THOSE who haven’t had their thirst for political cut-and-parry quenched after all that will then be heading to the day’s big enchilada, the first full-fledged candidate debate for those running in the Republican Primary for the 11th District Congressional seat now held by U.S. Rep. Phil Gingrey (R-Marietta), who is running instead for U.S. Senate. It will run from 7 to 8:30 p.m. in the combined Ballrooms C, D and F of the Galleria Centre.
All six candidates will be on the stage: former Congressman Bob Barr, former state House Majority Whip Ed Lindsey, former state Sen. Barry Loudermilk of Cassville up in Bartow County, retired Army Col. Larry Mrozinski of Woodstock, former director of the Governor’s Office of Workforce Development Tricia Pridemore, and Allan Levene, who is running as the self-styled “official write-in candidate.”
The British-born Levene, a naturalized citizen, also is running for congressional seats in Michigan, Minnesota and Hawaii, though he says his top priority is Georgia’s primary because it comes first on the calendar. In case you’re wondering, the Constitution does not require candidates for Congress to reside in the districts they seek to represent. If it did, you’d see even more Gerrymandering than you do now.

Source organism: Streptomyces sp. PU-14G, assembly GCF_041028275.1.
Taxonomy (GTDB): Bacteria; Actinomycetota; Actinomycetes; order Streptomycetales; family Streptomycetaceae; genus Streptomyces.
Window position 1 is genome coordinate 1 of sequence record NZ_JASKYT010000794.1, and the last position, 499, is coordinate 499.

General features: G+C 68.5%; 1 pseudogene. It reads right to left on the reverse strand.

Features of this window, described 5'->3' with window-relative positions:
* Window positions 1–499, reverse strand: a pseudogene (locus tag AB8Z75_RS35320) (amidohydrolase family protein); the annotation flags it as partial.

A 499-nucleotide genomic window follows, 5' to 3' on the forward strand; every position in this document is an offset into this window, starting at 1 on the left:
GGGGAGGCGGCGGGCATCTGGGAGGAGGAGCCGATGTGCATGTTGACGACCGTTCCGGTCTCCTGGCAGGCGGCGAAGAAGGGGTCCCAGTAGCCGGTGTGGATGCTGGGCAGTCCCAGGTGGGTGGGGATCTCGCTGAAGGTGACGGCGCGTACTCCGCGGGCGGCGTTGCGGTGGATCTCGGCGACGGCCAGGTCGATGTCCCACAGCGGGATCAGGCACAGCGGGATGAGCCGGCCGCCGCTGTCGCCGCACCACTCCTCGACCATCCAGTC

ORGANIZERS are expecting a full house — around 1,000 people — for the event, 11th District GOP Chair Scott Johnson told Around Town. Most tickets have already been dispersed, but more than 100 were still available as of Friday afternoon. There is no cost to attend. The event will not be televised.
“We made 450 tickets available last week and they went in 48 hours. So Monday we decided to double the size of the event and added another 400 tickets, with a limit of just two per person instead of four, and most of them are gone, too,” Johnson said Thursday afternoon. “I would expect they’ll all be gone.”
Chances are very good that it will be the best-attended and highest-profile event of the campaign, Johnson said.